Were there 50 cupcakes? 48 + 2 = 50. Yes

Word Problem (Primary 4):

Square EFGH is made up of 4 rectangles. The perimeter of Square EFGH is 32 centimetres. Find the perimeter of each rectangle.

Solution:

1. Understand:

What to find: The perimeter of each rectangle.

What is known: Square EFGH is made up of 4 rectangles. The perimeter of EFGH is 32cm. EF is made up of the length of a rectangle. FG is made up of the breadths of 4 rectangles.

2. Choose: Simplify the problem

3. Solve:

A square has 4 equal sides.

32 ÷ 4 = 8

EF is 8cm. The length of a rectangle is 8cm.

FG is also 8cm.

8 ÷ 4 = 2

The breadth of a rectangle is 2cm.

8 + 2 + 8 + 2 = 20

The perimeter of each rectangle is 20 centimetres.

4. Check:

Is the perimeter of EFGH 32cm?

8 + 2 + 2 + 2 + 2 + 8 + 2 + 2 + 2 + 2 = 32. Yes.

Is EF the same length as FG?

EF = 8. FG = 4 × 2 = 8. Yes.

Try solving the following word problem using Polya’s 4-step process.

Word Problem (Primary 6):

The shaded figure below shows a semicircle and two quarter circles. Find the area of the shaded figure. (Take pi = 3.14)

Answer: The area of the shaded figure is 450 cm^{2}.

See the solution in part one of our Singapore Math Heuristics series.

**Heuristic: Work Backwards**

Word Problem (Primary 3):

Mr Adam had some pens in his stationery store. He sold 318 of the pens at $1 each. He then put the remaining pens into packs of 5 and sold each pack for $3. He made $249 from selling all the packs. How many pens did Mr Adam have at first?

Solution:

1. Understand:

What to find: How many pens did Mr Adam have at first?

What is known: He sold 318 pens. He packed the remaining pens into packs of 5. He sold the packs at $3 each and made $249.

2. Choose: Work backwards

3. Solve:

Let’s label the changes C1, C2 and C3

C1: He sold 318 pens.

C2: He packed the remaining pens into packs of 5

C3: He sold the packs at $3 each.

We can organise the information like this:

C3 is he sold the packs at $3 each.

Before C3: 249 ÷ 3 = 83

He had 83 packs.

C2 is he packed the remaining pens into packs of 5.

Before C2: 83 × 5 = 415

He had 415 pens remaining.

C1 is he sold 318 pens.

Before C1: 415 + 318 = 733

Mr Adam had 733 pens at first.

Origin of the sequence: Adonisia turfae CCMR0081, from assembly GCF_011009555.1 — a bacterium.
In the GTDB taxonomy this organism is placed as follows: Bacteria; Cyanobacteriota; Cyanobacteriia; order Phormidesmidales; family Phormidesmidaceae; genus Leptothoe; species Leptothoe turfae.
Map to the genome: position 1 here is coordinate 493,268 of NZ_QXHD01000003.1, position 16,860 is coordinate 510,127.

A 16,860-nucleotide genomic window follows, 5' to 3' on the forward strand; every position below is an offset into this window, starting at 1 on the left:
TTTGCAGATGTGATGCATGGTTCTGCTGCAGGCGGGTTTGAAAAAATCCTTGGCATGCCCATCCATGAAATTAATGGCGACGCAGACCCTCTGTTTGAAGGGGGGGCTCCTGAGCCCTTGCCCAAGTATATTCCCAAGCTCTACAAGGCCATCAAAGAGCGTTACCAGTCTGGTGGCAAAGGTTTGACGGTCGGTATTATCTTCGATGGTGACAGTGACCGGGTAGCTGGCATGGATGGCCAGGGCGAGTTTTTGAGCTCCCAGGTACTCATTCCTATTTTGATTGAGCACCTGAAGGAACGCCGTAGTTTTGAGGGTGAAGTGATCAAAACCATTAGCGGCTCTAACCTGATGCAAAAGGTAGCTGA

4. Check:

How many remaining pens did he have? 733 – 318 = 415

How many packs of 5 pens did he have? 415 ÷ 5 = 83

How much did he made from selling the packs? 83 × 3 = $249

Try solving the following word problem using Polya’s 4-step process.

Word Problem (Primary 3):

Darren had some stickers in his collection. He bought 20 more stickers and gave 33 stickers to his sister. He had 46 stickers left. How many stickers did Darren have in his collection at first?

Answer: Darren has 59 stickers in his collection at first.

See the solution in part one of our Singapore Math Heuristics series.

Look out for the final part of this series for the remaining Math Heuristics and word problems with step-by-step worked solutions.

This is the fourth part to S.A.M Math Heuristics series for expert tips on math heuristics.

**Read the rest of the “S.A.M Math Heuristics” five-part series below**:

Part 1: What Are Heuristics?

Part 2: Math Heuristics: Act It Out, Draw A Diagram, Look For Patterns

Part 3: Math Heuristics: Make A Systematic List, Guess And Check, And Restate The Problem In Another Way

Part 5: Math Heuristics: Draw a Table, Make Suppositions and Use Before-After Concept

Established in 2010, Seriously Addictive Mathematics (S.A.M) is the world’s largest Singapore Math enrichment program for children aged four to 12. The award-winning S.A.M program is based on the global top-ranking Singapore Math curriculum with a focus on developing problem-solving and thinking skills.

The curriculum is complemented by S.A.M’s two-pillared approach of Classroom Engagement and Worksheet Reinforcement, with an individual learning plan tailored to each child at their own skill level and pace, because no two children learn alike.